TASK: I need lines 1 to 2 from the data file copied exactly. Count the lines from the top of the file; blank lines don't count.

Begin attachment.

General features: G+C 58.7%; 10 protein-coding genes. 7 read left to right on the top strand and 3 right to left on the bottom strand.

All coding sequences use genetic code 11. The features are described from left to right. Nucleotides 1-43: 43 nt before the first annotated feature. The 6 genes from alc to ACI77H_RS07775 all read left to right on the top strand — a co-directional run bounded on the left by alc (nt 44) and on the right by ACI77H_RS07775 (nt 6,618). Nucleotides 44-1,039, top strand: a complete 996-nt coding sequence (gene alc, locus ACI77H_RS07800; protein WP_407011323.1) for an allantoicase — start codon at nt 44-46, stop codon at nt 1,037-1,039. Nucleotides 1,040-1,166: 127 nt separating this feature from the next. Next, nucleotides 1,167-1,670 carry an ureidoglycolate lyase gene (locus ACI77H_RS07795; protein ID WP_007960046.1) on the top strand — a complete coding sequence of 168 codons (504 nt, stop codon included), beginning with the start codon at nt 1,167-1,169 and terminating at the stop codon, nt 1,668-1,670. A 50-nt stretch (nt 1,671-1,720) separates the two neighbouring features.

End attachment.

General features: G+C 58.7%; 10 protein-coding genes. 7 read left to right on the top strand and 3 right to left on the bottom strand.

All coding sequences use genetic code 11. The features are described from left to right. Nucleotides 1-43: 43 nt before the first annotated feature. The 6 genes from alc to ACI77H_RS07775 all read left to right on the top strand — a co-directional run bounded on the left by alc (nt 44) and on the right by ACI77H_RS07775 (nt 6,618). Nucleotides 44-1,039, top strand: a complete 996-nt coding sequence (gene alc, locus ACI77H_RS07800; protein WP_407011323.1) for an allantoicase — start codon at nt 44-46, stop codon at nt 1,037-1,039. Nucleotides 1,040-1,166: 127 nt separating this feature from the next. Next, nucleotides 1,167-1,670 carry an ureidoglycolate lyase gene (locus ACI77H_RS07795; protein ID WP_007960046.1) on the top strand — a complete coding sequence of 168 codons (504 nt, stop codon included), beginning with the start codon at nt 1,167-1,169 and terminating at the stop codon, nt 1,668-1,670. A 50-nt stretch (nt 1,671-1,720) separates the two neighbouring features.